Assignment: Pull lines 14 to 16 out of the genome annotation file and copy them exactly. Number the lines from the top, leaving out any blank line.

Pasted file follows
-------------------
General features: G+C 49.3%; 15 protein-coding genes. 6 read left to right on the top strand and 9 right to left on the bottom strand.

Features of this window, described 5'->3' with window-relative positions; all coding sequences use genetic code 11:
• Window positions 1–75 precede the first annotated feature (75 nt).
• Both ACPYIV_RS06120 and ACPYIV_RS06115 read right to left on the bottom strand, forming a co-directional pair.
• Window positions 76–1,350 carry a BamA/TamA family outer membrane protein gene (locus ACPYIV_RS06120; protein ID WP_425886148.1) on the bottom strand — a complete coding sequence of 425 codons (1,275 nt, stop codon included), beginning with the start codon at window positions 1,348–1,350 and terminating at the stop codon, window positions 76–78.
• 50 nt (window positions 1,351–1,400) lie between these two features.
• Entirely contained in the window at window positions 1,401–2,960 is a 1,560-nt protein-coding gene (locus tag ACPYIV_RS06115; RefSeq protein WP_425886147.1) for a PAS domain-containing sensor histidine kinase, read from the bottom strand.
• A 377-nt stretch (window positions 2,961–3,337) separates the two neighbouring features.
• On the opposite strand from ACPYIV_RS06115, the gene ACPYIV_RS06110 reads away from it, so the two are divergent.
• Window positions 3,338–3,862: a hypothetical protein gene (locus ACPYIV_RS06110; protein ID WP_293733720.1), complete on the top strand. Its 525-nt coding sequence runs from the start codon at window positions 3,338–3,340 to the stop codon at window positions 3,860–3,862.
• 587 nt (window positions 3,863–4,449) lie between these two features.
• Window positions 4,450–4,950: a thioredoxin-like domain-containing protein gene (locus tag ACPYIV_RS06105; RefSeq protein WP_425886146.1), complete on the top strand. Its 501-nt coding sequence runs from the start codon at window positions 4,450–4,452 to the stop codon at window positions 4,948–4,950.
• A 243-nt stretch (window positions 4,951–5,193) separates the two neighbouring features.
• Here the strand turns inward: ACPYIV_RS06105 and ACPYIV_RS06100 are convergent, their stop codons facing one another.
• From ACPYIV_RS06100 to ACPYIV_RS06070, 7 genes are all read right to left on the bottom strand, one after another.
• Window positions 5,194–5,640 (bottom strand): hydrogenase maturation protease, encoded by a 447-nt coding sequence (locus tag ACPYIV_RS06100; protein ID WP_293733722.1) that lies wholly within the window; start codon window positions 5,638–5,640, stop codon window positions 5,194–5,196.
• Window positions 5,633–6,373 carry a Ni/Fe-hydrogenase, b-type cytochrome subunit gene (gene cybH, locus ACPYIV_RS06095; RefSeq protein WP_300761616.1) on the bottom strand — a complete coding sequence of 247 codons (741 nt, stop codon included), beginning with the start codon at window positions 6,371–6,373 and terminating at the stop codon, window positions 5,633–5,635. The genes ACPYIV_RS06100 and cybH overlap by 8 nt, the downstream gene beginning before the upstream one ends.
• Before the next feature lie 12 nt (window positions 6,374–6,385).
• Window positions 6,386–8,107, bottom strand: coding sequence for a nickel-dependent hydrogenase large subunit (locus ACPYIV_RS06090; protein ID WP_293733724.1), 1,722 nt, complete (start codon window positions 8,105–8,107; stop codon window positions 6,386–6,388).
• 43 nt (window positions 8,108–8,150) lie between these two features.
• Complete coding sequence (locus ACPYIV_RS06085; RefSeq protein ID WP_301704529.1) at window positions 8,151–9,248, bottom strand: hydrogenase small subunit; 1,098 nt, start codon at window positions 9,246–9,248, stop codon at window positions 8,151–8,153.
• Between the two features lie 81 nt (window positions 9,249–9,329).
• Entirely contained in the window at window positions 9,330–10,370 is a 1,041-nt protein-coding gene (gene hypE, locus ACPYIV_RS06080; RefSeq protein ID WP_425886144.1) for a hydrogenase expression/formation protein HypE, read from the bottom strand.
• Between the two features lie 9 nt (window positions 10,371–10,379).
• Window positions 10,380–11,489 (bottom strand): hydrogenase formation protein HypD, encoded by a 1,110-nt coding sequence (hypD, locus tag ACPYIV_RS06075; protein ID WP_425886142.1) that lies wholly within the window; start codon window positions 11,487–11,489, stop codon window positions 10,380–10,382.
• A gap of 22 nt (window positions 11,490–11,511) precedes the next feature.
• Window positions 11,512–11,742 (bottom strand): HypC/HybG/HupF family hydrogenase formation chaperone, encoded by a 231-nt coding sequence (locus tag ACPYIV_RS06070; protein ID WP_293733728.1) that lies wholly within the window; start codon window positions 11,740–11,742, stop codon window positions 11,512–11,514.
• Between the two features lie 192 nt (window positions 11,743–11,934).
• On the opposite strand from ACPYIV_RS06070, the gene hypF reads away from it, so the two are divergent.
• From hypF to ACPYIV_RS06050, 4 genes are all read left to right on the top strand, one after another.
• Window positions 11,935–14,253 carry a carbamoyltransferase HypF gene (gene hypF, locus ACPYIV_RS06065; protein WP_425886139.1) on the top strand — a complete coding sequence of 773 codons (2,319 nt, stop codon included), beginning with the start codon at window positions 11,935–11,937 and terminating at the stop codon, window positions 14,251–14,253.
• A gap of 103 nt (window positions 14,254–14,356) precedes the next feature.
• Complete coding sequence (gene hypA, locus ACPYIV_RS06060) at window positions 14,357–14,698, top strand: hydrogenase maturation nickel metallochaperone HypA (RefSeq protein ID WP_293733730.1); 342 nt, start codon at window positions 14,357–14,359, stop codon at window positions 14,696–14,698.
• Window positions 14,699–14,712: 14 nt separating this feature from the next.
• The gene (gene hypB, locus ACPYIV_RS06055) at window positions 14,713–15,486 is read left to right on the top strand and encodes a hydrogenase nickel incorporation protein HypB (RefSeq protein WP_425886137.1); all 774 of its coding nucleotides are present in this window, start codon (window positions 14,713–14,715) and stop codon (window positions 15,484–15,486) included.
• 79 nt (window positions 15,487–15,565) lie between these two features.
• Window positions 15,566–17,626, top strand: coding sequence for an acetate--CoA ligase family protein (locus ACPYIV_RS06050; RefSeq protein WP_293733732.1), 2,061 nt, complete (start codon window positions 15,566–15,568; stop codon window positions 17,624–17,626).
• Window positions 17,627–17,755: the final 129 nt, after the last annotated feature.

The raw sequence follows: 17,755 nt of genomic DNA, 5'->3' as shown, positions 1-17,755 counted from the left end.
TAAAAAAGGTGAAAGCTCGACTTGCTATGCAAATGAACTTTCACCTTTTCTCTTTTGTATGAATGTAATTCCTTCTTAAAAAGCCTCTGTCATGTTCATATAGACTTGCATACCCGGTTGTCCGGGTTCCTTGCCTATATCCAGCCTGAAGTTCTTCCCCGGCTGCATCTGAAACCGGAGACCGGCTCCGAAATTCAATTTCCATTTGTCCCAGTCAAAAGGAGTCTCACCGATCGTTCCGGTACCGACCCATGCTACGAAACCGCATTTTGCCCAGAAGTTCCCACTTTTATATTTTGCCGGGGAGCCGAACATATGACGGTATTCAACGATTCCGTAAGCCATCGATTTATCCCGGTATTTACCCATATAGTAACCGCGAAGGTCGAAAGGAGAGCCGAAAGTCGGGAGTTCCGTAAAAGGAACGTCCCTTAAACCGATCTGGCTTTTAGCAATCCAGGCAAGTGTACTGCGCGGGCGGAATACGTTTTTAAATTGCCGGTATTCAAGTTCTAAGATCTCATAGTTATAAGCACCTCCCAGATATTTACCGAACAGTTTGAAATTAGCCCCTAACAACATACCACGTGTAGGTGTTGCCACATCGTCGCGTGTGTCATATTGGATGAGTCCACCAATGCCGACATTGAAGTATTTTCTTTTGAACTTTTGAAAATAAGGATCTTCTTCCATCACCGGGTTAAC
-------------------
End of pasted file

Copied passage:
• Here the strand turns inward: ACPYIV_RS06105 and ACPYIV_RS06100 are convergent, their stop codons facing one another.
• From ACPYIV_RS06100 to ACPYIV_RS06070, 7 genes are all read right to left on the bottom strand, one after another.
• Window positions 5,194–5,640 (bottom strand): hydrogenase maturation protease, encoded by a 447-nt coding sequence (locus tag ACPYIV_RS06100; protein ID WP_293733722.1) that lies wholly within the window; start codon window positions 5,638–5,640, stop codon window positions 5,194–5,196.